Should develop into a second or third-round draft pick? Uhhhhhhhh no.

And, for the record, the reason Dohn wrote "should develop into" is because his initial projection for Harrison was that he would be drafted anywhere between the fourth and seventh round at the NFL draft with a pro comp of Kenny Golladay, who was good for the Detroit Lions at the time but was a non-factor for the New York Giants in 2022.

Now, I understand I have the virtue of knowing what Harrison has become at Ohio State, but whenever I look back at evaluations of Harrison from his high school days, I can't help but have a hearty chuckle. Harrison, the son of an NFL Hall of Famer but possesses better athleticism and size than Harrison Sr., was the No. 97 overall prospect and No. 14 wide receiver in the class of 2021. What?

Dohn's evaluation of Harrison shows that these recruiting services don't always have it together when judging high school prospects for their future worth within a college program. And I mean no disrespect to Dohn, as I'm sure this is a difficult position where you judge potential more than any other factor.

But from now on – or at least until proven otherwise – I'll ride with what Ohio State's coaches say about players they recruited rather than what an analyst from a website claims. Because for every evaluation where the arrow hits the bullseye, there could be another that's like Harrison's where it feels like Dohn took his bow, turned the opposite direction and fired his arrow into the sun.

 STILL DANCIN'. Remember when Ohio State women's basketball accomplished a Big Ten Tournament record when it erased a 26-point deficit to defeat No. 1 seed Indiana, 79-75, in the conference semifinals, and I told you all that I had learned a lesson to never count out the Buckeyes?

Well, I didn't really learn that lesson back then.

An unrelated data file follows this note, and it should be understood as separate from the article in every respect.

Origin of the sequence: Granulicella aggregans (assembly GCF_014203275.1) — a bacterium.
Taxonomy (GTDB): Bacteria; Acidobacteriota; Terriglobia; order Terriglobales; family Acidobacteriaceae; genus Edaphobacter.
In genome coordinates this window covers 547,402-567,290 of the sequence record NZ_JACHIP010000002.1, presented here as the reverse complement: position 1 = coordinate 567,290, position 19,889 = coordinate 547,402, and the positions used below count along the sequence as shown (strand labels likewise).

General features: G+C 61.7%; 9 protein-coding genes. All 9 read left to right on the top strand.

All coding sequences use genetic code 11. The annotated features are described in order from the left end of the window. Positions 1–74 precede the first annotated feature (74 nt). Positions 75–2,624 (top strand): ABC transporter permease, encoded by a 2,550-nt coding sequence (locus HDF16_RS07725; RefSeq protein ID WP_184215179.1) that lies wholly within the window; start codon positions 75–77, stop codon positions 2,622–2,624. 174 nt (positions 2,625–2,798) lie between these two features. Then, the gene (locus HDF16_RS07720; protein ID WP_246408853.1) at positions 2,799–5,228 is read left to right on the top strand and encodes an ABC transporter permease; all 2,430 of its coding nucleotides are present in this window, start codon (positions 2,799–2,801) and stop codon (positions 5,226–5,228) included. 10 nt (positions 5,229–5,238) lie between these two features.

When No. 3 seed Ohio State faced No. 2 seed UConn in the Sweet 16 of the NCAA Tournament on Saturday, the Buckeyes were expected to lose by more than 10 points. That's what the oddsmakers at FanDuel expected, at least.

Like the lost sheep I am prone to be, I was convinced the Geno Auriemma-led Huskies, who had racked up 29 appearances in the Sweet 16, 26 in the Elite Eight, 21 in the Final Four and 12 in the national championship game in addition to 11 titles since Ohio State last reached the Elite Eight 30 years ago – were bound to cover that spread and then some.

But then Kevin McGuff and Ohio State reminded me once again: Never. Count. Out. The. Buckeyes. Never do it, folks.

This past weekend, Ohio State took down UConn, 73-61, and advanced to the program's first Elite Eight since women's basketball legend Katie Smith, whose No. 30 hangs in the rafters at Value City Arena, helped lead the Buckeyes to the national championship in 1993 as a freshman.

This team is too dang fun.

Cotie McMahon is a freshman phenom – even Magic Johnson tweeted about her excellence! – while Jacy Sheldon and Taylor Mikesell are about as solid as veteran players can be. And don't even get me started on Taylor Theirry. She is the Silent Assassin who quietly drops double-digit points every time out and sneakily leads the team in rebounds as a 6-foot small forward.

When those core four players are on, the Buckeyes are hard to beat. Add contributions from Rikki Harris, a defensive menace, and the duo of Rebeka Mikulasikova and Eboni Walker, and this team could do some serious damage the rest of the way.

Their first chance comes later today against No. 1 seed Virginia Tech. And believe me. I've learned my lesson. Never, ever count out the Buckeyes. Time for Ohio State to show the Hokies (what's a Hokie?) who's boss.

 GOAT STATUS. Proud son moment: Ohio State synchronized swimming won its 34th national title over the weekend, and my Mom, Holly Vargo-Brown, claimed her sixth U.S. Collegiate Coach of the Year Award.

My Mom is the GOAT.

That is all.

 SONG OF THE DAY. "We Are The Champions" by Queen.

 CUT TO THE CHASE. Book thief in plot that duped famous authors avoids prison... What is the healthiest fast food? This is the kind of menu you should be on the lookout for... Colorado man becomes oldest to cross the Grand Canyon at 91... Mental health struggles are driving more college students to consider dropping out... Ohio woman pushes past breast cancer, won't let diagnosis slow her down.

View 75 Comments